Antique aviators altimeter with 5” silvered, engraved brass, dual concentric dial: the upper portion of the centre marked “Compensirt,” with Lufft logo, as dividers astride “GL” in an oval cartouche, signed by the maker “G. Lufft, Stuttgart;” the lower with the legend “Höhenmesser für Flugzeuge,” (Altimeter for Aircraft) “No 1743,” the outer rotating dial actuated from the bezel, marked “Meter” and calibrated from 0 to 3,000 metres, with 10 metre divisions and stations incrementally at 500 metres, dual-marked for day and low light observation, the larger numbers luminised, each 100 metre station with corresponding luminised marker. Blued-steel pointer set beneath a heavy deep bevelled ¼” gauge glass. High quality conventional single 2½” capsule-driven movement, with temperature compensation, constructed in lacquered brass upon a steel chassis, blued-steel set screws. All contained within a spun aluminium case having articulating side-mounted suspension rings set at 12, 4 and 8 o’clock. The case rear with compensation port at 4 o’clock.
A very rare and most interesting early production instrument, with aspects of the design of the case derived from the earlier Negretti & Zambra aviators altimeter listed elsewhere on this site. It will be appreciated that the maximum indicated altitude rose markedly in the pre-WWI years, and rapidly through the war. We have observed three other similar instruments: serial no. 1965 scaled to 5,000 metres; no. 7687 scaled to 6,000 metres; and no. 20794 scaled to 8,000 metres. This instrument, no. 1743, is the earliest with a maximum indicated altitude of 3,000 metres. It is known that Lufft added aviation altimeters to its catalogue just a very few years before the outbreak of WWI, before switching to the production of aviation altimeters only during the war.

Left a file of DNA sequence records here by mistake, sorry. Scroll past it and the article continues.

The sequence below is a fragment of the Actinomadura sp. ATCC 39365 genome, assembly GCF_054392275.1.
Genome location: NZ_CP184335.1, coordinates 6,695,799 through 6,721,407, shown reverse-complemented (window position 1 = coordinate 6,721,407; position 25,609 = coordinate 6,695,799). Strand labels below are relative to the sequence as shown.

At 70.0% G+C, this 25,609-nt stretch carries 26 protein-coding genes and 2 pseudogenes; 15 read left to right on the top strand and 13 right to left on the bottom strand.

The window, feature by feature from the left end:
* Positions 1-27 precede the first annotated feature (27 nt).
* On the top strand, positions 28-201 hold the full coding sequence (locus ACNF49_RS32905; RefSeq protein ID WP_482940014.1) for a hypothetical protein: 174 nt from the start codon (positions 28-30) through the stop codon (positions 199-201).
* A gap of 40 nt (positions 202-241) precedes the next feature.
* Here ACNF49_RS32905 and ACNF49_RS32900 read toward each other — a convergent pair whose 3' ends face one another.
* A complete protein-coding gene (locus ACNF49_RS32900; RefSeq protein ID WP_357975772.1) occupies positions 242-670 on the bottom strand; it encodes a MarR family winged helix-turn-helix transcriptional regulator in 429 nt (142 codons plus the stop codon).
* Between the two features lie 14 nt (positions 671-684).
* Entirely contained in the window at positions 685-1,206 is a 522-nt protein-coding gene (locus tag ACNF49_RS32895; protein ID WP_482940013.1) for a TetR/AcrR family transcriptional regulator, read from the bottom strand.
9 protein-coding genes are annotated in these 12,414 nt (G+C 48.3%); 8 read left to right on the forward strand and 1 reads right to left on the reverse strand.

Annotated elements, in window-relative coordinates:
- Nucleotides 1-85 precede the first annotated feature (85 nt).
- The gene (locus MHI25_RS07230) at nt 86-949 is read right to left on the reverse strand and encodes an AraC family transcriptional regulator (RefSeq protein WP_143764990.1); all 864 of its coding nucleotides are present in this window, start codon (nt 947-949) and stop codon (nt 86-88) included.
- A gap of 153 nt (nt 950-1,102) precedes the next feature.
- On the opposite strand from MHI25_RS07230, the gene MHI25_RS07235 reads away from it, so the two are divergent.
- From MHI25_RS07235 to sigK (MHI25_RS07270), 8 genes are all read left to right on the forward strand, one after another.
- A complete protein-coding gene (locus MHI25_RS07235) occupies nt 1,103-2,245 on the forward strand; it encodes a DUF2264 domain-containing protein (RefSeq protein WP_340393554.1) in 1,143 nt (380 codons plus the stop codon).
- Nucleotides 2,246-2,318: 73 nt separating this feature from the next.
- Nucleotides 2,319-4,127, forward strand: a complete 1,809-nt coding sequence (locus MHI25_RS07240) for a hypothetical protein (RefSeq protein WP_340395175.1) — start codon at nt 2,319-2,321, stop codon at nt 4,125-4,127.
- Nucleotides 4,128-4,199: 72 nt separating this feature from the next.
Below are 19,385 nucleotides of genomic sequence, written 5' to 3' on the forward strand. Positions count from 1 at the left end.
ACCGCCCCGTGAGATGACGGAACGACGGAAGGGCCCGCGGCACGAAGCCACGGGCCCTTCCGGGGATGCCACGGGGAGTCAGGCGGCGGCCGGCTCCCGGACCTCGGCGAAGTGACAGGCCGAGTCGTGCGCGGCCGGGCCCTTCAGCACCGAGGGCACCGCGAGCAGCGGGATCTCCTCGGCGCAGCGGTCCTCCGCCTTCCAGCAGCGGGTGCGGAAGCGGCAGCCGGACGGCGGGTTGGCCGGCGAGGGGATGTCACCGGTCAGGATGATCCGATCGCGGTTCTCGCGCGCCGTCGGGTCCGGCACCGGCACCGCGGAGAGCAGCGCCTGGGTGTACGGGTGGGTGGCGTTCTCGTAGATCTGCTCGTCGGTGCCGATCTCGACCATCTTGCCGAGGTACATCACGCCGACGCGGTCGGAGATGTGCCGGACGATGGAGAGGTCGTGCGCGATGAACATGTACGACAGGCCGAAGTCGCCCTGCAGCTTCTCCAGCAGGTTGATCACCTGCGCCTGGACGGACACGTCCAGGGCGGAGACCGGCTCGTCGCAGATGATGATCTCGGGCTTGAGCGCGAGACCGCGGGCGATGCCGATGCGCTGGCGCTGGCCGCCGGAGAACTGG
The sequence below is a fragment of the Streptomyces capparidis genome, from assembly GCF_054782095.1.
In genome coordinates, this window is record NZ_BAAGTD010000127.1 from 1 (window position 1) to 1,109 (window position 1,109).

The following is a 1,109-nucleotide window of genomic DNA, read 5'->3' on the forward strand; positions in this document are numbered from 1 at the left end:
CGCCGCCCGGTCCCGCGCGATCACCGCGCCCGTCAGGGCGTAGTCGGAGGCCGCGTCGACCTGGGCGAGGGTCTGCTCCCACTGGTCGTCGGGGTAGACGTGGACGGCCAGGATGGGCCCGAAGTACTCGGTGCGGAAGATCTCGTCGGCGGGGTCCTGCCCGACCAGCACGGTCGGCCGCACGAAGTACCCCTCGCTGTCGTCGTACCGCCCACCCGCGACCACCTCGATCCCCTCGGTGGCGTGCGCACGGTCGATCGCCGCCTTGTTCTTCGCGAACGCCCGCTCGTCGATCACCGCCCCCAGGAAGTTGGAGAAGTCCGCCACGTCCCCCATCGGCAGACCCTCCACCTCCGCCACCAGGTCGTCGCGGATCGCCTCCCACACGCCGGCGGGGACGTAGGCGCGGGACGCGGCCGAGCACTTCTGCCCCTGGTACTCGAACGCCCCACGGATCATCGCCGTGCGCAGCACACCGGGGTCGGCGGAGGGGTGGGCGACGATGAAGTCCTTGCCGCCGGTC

These early aviation instruments were not designed for mounting within a control panel but were suspended on springs picked up on the rings on the case and affixed to the structure of the aircraft. This minimised vibration and shock to the delicate movement during operation. With reference to the photographs below, the case and bezel are serially numbered together “13,” the rear of the movement chassis is stamped with the Lufft logo. It will be noted that, unlike the early Negretti & Zambra aviation altimeter, this instrument lacks any means of locking the field height and preventing accidental change in the value originally set.
The image of the inner dial showing the peripheral area usually covered by the outer dial is important. Here, the calibration sector showing a range of 720-800 millibars can be seen. The zero marker, set at 760 millibars, is visible with the instrument fully assembled. During manufacture, the altimeter would be set to read 760 millibars and tested in a chamber for that reading. The pressure in the chamber would then have been altered to the next known value, either 750 or 770 millibars and checked for error, this process repeated over the range shown.
This aviators altimeter is fully operational, and has both good sensitivity and progression. The bezel rotates smoothly through 360 degrees in both directions. The aluminium case with small dent to bottom rear edge, the instrument remains original in all respects.
A very desirable collector’s piece from this earliest period in aviation history.
Dimensions: 5½” diameter excluding suspension rings x 2¼” deep
Stock No: BA0324
FOR MORE INFORMATION ABOUT THIS ITEM, PLEASE CALL +44 (0)1584 841210 OR COMPLETE AND RETURN THE FORM BELOW